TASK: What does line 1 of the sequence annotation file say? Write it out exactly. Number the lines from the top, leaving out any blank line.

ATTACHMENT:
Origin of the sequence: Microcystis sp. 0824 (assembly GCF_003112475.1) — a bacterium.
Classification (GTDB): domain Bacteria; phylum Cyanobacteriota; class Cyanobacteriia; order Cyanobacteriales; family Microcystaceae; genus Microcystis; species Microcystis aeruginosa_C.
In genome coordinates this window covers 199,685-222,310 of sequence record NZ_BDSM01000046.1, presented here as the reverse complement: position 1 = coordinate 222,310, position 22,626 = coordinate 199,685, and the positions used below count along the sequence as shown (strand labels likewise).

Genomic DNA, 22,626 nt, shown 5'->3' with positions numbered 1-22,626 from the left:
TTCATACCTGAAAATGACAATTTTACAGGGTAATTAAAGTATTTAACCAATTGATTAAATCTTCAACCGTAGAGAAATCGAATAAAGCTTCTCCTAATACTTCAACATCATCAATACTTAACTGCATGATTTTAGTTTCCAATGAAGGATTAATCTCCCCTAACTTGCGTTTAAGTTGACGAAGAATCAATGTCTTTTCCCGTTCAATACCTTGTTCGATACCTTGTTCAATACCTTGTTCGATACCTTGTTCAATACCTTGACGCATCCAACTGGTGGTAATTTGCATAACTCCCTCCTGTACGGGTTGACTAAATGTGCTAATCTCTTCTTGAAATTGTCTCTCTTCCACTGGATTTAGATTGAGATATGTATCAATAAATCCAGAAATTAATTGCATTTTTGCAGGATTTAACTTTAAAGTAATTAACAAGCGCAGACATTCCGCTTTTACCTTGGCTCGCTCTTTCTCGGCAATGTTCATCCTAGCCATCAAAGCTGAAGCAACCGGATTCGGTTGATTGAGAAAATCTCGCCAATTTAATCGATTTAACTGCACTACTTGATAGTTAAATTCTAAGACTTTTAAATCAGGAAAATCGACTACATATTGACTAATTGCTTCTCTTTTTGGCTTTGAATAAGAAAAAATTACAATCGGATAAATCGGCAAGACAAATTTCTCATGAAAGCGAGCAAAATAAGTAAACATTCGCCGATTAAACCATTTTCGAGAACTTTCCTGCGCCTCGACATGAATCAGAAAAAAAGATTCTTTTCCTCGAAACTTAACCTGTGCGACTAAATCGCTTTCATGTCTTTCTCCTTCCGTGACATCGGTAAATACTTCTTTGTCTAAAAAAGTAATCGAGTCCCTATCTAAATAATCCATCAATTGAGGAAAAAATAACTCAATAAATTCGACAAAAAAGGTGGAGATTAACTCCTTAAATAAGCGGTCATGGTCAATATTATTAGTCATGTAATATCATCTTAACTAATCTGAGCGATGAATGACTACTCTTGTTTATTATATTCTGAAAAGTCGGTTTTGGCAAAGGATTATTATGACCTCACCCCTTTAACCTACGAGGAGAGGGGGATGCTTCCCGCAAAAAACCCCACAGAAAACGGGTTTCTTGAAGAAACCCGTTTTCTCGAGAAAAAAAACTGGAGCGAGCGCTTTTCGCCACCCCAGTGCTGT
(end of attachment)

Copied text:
Origin of the sequence: Microcystis sp. 0824 (assembly GCF_003112475.1) — a bacterium.